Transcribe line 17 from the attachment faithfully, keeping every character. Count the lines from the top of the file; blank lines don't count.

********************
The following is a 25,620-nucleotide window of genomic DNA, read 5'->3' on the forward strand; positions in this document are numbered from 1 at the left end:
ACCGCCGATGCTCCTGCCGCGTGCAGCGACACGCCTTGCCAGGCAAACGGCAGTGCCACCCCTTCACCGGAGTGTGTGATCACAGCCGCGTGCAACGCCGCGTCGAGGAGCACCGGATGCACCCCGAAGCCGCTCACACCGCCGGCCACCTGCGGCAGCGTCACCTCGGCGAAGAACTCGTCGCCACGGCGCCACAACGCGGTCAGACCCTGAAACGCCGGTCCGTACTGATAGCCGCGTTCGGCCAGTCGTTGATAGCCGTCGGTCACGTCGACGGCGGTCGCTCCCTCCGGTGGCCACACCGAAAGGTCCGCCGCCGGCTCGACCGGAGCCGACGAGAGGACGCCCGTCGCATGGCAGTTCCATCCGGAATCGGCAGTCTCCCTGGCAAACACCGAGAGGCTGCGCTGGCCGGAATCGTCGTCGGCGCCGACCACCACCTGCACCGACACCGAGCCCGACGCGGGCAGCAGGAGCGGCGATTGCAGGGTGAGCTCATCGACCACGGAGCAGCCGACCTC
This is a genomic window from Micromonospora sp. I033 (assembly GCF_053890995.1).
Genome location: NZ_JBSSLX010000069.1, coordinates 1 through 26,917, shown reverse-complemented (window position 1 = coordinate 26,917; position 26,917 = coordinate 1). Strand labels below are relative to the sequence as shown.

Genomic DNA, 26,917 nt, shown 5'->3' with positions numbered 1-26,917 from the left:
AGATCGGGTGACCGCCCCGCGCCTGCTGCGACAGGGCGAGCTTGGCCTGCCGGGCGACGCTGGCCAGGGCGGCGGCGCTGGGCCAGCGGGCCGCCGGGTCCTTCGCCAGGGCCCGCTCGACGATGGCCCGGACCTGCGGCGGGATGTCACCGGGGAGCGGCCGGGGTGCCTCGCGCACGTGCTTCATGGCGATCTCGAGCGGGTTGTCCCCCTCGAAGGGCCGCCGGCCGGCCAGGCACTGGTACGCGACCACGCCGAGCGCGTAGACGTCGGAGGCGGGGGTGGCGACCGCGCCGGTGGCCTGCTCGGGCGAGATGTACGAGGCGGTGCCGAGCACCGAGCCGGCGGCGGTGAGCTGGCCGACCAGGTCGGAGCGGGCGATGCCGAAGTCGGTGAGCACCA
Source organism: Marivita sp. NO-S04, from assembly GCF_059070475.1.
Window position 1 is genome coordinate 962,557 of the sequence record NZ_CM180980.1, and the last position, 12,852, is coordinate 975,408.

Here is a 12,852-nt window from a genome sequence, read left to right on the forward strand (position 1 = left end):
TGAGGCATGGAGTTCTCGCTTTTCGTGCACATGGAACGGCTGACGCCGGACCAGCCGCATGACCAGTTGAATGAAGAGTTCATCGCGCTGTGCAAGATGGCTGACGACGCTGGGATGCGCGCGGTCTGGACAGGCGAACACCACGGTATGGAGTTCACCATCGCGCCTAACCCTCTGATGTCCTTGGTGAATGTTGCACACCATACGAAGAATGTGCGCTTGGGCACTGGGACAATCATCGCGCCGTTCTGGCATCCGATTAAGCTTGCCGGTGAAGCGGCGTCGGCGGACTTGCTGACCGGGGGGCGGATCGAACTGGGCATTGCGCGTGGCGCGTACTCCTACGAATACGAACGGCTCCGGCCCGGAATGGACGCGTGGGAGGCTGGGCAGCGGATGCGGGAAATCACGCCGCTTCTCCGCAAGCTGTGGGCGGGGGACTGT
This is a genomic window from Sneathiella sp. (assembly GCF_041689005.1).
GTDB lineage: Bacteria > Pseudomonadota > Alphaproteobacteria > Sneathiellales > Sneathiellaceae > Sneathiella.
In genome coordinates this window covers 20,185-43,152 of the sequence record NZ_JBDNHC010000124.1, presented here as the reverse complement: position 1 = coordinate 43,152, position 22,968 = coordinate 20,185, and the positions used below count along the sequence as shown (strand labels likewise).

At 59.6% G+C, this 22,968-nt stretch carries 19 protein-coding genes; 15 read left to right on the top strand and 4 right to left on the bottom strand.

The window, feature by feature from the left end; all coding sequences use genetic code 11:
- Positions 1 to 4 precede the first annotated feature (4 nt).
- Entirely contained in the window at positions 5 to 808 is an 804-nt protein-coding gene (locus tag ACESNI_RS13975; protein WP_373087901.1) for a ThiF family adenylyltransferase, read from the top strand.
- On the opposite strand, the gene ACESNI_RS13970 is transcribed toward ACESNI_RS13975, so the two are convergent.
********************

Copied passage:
- Entirely contained in the window at positions 5 to 808 is an 804-nt protein-coding gene (locus tag ACESNI_RS13975; protein WP_373087901.1) for a ThiF family adenylyltransferase, read from the top strand.